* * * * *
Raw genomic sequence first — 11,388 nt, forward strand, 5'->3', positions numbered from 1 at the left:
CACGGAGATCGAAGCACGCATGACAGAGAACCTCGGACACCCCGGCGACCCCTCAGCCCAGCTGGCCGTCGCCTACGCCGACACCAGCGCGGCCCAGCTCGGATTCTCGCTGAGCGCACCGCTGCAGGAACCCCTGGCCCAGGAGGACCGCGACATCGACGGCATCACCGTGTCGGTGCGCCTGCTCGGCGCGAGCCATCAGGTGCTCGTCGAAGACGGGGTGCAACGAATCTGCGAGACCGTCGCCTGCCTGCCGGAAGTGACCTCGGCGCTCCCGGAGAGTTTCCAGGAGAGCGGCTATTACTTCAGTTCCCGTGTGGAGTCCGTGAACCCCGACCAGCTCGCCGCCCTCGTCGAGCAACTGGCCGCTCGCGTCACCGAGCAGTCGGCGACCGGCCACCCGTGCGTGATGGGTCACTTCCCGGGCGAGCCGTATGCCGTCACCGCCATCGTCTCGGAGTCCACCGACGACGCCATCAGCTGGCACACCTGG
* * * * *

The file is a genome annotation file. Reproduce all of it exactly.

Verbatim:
Raw genomic sequence first — 11,388 nt, forward strand, 5'->3', positions numbered from 1 at the left:
CACGGAGATCGAAGCACGCATGACAGAGAACCTCGGACACCCCGGCGACCCCTCAGCCCAGCTGGCCGTCGCCTACGCCGACACCAGCGCGGCCCAGCTCGGATTCTCGCTGAGCGCACCGCTGCAGGAACCCCTGGCCCAGGAGGACCGCGACATCGACGGCATCACCGTGTCGGTGCGCCTGCTCGGCGCGAGCCATCAGGTGCTCGTCGAAGACGGGGTGCAACGAATCTGCGAGACCGTCGCCTGCCTGCCGGAAGTGACCTCGGCGCTCCCGGAGAGTTTCCAGGAGAGCGGCTATTACTTCAGTTCCCGTGTGGAGTCCGTGAACCCCGACCAGCTCGCCGCCCTCGTCGAGCAACTGGCCGCTCGCGTCACCGAGCAGTCGGCGACCGGCCACCCGTGCGTGATGGGTCACTTCCCGGGCGAGCCGTATGCCGTCACCGCCATCGTCTCGGAGTCCACCGACGACGCCATCAGCTGGCACACCTGG